Years ago — I don’t remember the date — an older gentleman wrote me a letter. This was while I was still working full-time at the Courant, and he was responding to some things I was writing about marriage equality.
The man was in his 80s, he let me know, and he frankly couldn’t see the big deal about allowing people to get married. He and his Barbara had been married for decades before she up and died on him and he would hope everyone could have a shot at the kind of life he’d shared with his wife.
He let me know that was a World War II veteran, as was his Barbara.
I wrote him back. Supportive letters like that one were few and far between. I thanked him for taking the time to write.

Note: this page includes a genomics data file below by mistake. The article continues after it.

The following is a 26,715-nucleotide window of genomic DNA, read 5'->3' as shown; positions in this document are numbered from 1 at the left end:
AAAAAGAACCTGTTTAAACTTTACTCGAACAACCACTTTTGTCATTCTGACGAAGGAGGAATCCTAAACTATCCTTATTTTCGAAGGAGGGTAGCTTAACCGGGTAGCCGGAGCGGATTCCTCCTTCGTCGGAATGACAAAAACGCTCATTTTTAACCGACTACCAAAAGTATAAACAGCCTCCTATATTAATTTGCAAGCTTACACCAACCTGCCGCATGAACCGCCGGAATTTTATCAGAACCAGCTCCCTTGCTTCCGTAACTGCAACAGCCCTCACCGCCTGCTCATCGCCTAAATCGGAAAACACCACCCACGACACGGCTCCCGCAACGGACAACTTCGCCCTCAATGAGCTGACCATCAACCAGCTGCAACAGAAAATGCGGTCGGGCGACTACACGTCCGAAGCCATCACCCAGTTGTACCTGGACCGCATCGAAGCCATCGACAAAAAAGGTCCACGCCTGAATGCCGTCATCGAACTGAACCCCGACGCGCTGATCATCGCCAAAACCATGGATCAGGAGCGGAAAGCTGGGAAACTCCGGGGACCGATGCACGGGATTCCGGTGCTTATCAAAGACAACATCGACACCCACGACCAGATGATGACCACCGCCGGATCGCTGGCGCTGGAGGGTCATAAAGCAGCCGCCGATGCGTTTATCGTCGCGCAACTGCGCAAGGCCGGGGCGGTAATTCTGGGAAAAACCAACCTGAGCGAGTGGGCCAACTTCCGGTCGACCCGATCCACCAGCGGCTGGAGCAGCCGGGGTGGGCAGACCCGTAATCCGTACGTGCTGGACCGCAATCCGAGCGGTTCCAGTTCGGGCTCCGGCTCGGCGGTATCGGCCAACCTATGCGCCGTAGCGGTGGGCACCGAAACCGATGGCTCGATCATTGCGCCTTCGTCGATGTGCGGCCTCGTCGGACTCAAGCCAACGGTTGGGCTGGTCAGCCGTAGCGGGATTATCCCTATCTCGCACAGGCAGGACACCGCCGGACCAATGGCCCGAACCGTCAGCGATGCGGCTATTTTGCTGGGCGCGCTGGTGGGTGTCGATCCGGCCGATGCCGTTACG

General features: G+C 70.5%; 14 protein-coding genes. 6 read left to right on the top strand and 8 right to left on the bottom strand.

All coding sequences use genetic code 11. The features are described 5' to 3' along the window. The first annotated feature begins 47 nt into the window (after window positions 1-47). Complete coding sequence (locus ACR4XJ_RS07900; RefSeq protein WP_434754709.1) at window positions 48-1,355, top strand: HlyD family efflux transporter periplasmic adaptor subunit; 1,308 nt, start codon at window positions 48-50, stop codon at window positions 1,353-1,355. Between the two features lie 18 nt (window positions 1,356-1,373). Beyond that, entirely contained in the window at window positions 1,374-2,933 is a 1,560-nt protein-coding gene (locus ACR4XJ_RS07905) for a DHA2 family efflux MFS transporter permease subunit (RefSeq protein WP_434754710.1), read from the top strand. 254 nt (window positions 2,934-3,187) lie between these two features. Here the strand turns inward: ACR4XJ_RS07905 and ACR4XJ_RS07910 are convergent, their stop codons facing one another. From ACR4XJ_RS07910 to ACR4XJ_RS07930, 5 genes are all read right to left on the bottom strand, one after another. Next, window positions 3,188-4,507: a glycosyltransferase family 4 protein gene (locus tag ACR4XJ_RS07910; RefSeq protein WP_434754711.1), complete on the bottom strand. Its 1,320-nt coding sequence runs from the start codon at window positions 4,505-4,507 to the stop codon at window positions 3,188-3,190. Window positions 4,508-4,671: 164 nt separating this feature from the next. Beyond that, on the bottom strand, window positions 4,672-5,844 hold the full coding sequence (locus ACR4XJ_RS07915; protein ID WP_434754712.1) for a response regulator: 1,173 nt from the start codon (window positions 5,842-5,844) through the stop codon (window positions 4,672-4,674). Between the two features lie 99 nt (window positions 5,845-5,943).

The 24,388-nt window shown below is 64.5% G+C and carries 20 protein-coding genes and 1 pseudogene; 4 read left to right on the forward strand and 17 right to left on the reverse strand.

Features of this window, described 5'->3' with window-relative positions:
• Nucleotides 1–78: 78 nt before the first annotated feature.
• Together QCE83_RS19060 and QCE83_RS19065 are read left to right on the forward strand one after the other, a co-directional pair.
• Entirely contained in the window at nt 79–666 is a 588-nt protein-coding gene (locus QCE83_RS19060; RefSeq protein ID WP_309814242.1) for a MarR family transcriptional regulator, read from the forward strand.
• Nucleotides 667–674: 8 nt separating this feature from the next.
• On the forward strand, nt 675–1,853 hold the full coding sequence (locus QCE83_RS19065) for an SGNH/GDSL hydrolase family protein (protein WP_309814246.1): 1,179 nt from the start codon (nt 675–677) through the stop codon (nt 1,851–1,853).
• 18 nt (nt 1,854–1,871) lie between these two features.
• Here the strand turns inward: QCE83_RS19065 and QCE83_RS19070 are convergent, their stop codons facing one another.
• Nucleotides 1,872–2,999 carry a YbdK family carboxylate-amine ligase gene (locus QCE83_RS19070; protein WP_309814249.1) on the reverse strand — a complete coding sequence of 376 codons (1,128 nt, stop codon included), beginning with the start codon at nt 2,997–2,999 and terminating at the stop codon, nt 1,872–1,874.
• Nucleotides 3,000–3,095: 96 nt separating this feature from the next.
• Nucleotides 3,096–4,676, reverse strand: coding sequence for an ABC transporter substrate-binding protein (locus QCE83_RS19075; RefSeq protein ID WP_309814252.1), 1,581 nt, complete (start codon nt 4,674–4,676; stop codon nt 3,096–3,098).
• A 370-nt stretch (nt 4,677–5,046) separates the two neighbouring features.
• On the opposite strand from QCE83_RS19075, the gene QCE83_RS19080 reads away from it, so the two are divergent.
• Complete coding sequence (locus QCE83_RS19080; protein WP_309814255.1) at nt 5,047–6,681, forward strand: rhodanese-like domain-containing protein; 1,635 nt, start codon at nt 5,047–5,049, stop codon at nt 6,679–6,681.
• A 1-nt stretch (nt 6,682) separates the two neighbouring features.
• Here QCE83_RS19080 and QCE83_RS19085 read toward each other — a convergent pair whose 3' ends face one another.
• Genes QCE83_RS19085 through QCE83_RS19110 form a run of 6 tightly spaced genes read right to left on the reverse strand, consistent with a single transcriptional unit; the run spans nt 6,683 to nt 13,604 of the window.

And then he wrote again. And again. And I answered every one of them. And when I quit the Courant, he wrote one more letter and it was forwarded to me, and I answered that one, too. His notes were droll and funny and filled with resignation at the vagaries of old age. He went past 90, pushed into 95 and his letters grew more infrequent, but they remained entirely entertaining.
Today’s envelope was written by his son, John, and the letter inside was one I’d expected, but dammit. So thank you, Jack, for the interesting conversation. And I’m hoping that he and Barbara are sitting in a cafe somewhere, falling in love all over again.
What a nice connection you had with him. It sounds like he was a kindhearted man. I’m sorry you lost your friend.
As with so many of these circumstances, I never once met him, though he kept offering to buy me coffee if I was ever in his neighborhood. I think I would have liked that.
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